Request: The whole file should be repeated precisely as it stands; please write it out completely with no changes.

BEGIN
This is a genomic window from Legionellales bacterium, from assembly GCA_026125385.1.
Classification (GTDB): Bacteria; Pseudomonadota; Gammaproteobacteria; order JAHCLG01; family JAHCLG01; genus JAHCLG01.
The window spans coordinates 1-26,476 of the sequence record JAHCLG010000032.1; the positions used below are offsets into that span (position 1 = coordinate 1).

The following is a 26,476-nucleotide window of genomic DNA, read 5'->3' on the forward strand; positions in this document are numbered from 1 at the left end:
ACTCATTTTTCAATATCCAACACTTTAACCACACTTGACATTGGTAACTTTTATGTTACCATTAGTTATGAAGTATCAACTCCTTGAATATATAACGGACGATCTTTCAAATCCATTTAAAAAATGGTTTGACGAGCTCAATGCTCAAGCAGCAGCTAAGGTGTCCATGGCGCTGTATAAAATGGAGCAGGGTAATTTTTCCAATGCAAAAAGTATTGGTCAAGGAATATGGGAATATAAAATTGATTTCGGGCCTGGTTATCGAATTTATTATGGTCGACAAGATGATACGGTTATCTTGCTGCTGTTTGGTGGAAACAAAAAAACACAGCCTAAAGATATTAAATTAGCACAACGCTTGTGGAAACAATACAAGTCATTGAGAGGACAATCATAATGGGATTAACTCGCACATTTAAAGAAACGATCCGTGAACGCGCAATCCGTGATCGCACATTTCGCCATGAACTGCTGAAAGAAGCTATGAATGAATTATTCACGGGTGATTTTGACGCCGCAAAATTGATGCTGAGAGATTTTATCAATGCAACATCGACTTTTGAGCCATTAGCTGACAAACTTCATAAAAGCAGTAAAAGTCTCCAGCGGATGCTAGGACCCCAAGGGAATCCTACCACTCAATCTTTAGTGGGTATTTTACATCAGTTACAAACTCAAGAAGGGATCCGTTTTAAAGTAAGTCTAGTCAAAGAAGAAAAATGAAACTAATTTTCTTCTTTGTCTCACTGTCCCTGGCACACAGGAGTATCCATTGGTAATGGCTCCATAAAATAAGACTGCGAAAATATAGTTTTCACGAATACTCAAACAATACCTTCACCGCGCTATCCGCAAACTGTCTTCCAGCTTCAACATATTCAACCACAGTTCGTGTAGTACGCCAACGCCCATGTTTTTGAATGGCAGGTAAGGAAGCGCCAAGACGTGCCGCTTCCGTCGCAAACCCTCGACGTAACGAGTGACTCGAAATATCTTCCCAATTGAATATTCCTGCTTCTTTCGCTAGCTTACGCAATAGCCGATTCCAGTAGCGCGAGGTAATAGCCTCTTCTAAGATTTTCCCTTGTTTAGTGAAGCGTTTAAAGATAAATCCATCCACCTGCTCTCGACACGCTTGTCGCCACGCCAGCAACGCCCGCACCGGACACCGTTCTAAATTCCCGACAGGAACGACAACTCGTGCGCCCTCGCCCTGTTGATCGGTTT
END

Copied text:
This is a genomic window from Legionellales bacterium, from assembly GCA_026125385.1.
Classification (GTDB): Bacteria; Pseudomonadota; Gammaproteobacteria; order JAHCLG01; family JAHCLG01; genus JAHCLG01.
The window spans coordinates 1-26,476 of the sequence record JAHCLG010000032.1; the positions used below are offsets into that span (position 1 = coordinate 1).

The following is a 26,476-nucleotide window of genomic DNA, read 5'->3' on the forward strand; positions in this document are numbered from 1 at the left end:
ACTCATTTTTCAATATCCAACACTTTAACCACACTTGACATTGGTAACTTTTATGTTACCATTAGTTATGAAGTATCAACTCCTTGAATATATAACGGACGATCTTTCAAATCCATTTAAAAAATGGTTTGACGAGCTCAATGCTCAAGCAGCAGCTAAGGTGTCCATGGCGCTGTATAAAATGGAGCAGGGTAATTTTTCCAATGCAAAAAGTATTGGTCAAGGAATATGGGAATATAAAATTGATTTCGGGCCTGGTTATCGAATTTATTATGGTCGACAAGATGATACGGTTATCTTGCTGCTGTTTGGTGGAAACAAAAAAACACAGCCTAAAGATATTAAATTAGCACAACGCTTGTGGAAACAATACAAGTCATTGAGAGGACAATCATAATGGGATTAACTCGCACATTTAAAGAAACGATCCGTGAACGCGCAATCCGTGATCGCACATTTCGCCATGAACTGCTGAAAGAAGCTATGAATGAATTATTCACGGGTGATTTTGACGCCGCAAAATTGATGCTGAGAGATTTTATCAATGCAACATCGACTTTTGAGCCATTAGCTGACAAACTTCATAAAAGCAGTAAAAGTCTCCAGCGGATGCTAGGACCCCAAGGGAATCCTACCACTCAATCTTTAGTGGGTATTTTACATCAGTTACAAACTCAAGAAGGGATCCGTTTTAAAGTAAGTCTAGTCAAAGAAGAAAAATGAAACTAATTTTCTTCTTTGTCTCACTGTCCCTGGCACACAGGAGTATCCATTGGTAATGGCTCCATAAAATAAGACTGCGAAAATATAGTTTTCACGAATACTCAAACAATACCTTCACCGCGCTATCCGCAAACTGTCTTCCAGCTTCAACATATTCAACCACAGTTCGTGTAGTACGCCAACGCCCATGTTTTTGAATGGCAGGTAAGGAAGCGCCAAGACGTGCCGCTTCCGTCGCAAACCCTCGACGTAACGAGTGACTCGAAATATCTTCCCAATTGAATATTCCTGCTTCTTTCGCTAGCTTACGCAATAGCCGATTCCAGTAGCGCGAGGTAATAGCCTCTTCTAAGATTTTCCCTTGTTTAGTGAAGCGTTTAAAGATAAATCCATCCACCTGCTCTCGACACGCTTGTCGCCACGCCAGCAACGCCCGCACCGGACACCGTTCTAAATTCCCGACAGGAACGACAACTCGTGCGCCCTCGCCCTGTTGATCGGTTT